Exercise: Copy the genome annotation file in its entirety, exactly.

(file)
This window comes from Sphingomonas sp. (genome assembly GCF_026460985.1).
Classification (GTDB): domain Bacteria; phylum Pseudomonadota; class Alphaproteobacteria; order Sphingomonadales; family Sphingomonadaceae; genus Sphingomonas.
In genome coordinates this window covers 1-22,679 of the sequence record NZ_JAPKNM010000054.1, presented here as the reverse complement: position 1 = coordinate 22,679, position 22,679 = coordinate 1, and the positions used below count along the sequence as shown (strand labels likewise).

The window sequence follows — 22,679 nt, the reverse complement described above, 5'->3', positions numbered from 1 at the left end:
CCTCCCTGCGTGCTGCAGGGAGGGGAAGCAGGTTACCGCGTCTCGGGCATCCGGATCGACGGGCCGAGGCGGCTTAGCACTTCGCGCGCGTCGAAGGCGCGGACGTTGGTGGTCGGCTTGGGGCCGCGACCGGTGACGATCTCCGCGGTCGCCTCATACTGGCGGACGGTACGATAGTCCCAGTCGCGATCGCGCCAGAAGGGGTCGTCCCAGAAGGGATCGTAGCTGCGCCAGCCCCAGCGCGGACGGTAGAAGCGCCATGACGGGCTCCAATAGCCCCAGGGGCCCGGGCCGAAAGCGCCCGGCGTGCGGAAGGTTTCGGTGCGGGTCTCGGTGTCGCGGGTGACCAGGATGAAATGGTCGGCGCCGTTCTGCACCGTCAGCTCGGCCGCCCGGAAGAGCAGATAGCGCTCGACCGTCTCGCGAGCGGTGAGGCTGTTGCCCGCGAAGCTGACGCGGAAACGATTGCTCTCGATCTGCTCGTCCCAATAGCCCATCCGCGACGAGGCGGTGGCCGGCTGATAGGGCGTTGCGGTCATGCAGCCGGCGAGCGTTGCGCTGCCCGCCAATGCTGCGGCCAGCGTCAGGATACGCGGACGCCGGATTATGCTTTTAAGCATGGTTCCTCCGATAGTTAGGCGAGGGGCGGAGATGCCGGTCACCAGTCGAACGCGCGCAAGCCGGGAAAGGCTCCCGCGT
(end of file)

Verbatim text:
This window comes from Sphingomonas sp. (genome assembly GCF_026460985.1).
Classification (GTDB): domain Bacteria; phylum Pseudomonadota; class Alphaproteobacteria; order Sphingomonadales; family Sphingomonadaceae; genus Sphingomonas.
In genome coordinates this window covers 1-22,679 of the sequence record NZ_JAPKNM010000054.1, presented here as the reverse complement: position 1 = coordinate 22,679, position 22,679 = coordinate 1, and the positions used below count along the sequence as shown (strand labels likewise).

The window sequence follows — 22,679 nt, the reverse complement described above, 5'->3', positions numbered from 1 at the left end:
CCTCCCTGCGTGCTGCAGGGAGGGGAAGCAGGTTACCGCGTCTCGGGCATCCGGATCGACGGGCCGAGGCGGCTTAGCACTTCGCGCGCGTCGAAGGCGCGGACGTTGGTGGTCGGCTTGGGGCCGCGACCGGTGACGATCTCCGCGGTCGCCTCATACTGGCGGACGGTACGATAGTCCCAGTCGCGATCGCGCCAGAAGGGGTCGTCCCAGAAGGGATCGTAGCTGCGCCAGCCCCAGCGCGGACGGTAGAAGCGCCATGACGGGCTCCAATAGCCCCAGGGGCCCGGGCCGAAAGCGCCCGGCGTGCGGAAGGTTTCGGTGCGGGTCTCGGTGTCGCGGGTGACCAGGATGAAATGGTCGGCGCCGTTCTGCACCGTCAGCTCGGCCGCCCGGAAGAGCAGATAGCGCTCGACCGTCTCGCGAGCGGTGAGGCTGTTGCCCGCGAAGCTGACGCGGAAACGATTGCTCTCGATCTGCTCGTCCCAATAGCCCATCCGCGACGAGGCGGTGGCCGGCTGATAGGGCGTTGCGGTCATGCAGCCGGCGAGCGTTGCGCTGCCCGCCAATGCTGCGGCCAGCGTCAGGATACGCGGACGCCGGATTATGCTTTTAAGCATGGTTCCTCCGATAGTTAGGCGAGGGGCGGAGATGCCGGTCACCAGTCGAACGCGCGCAAGCCGGGAAAGGCTCCCGCGT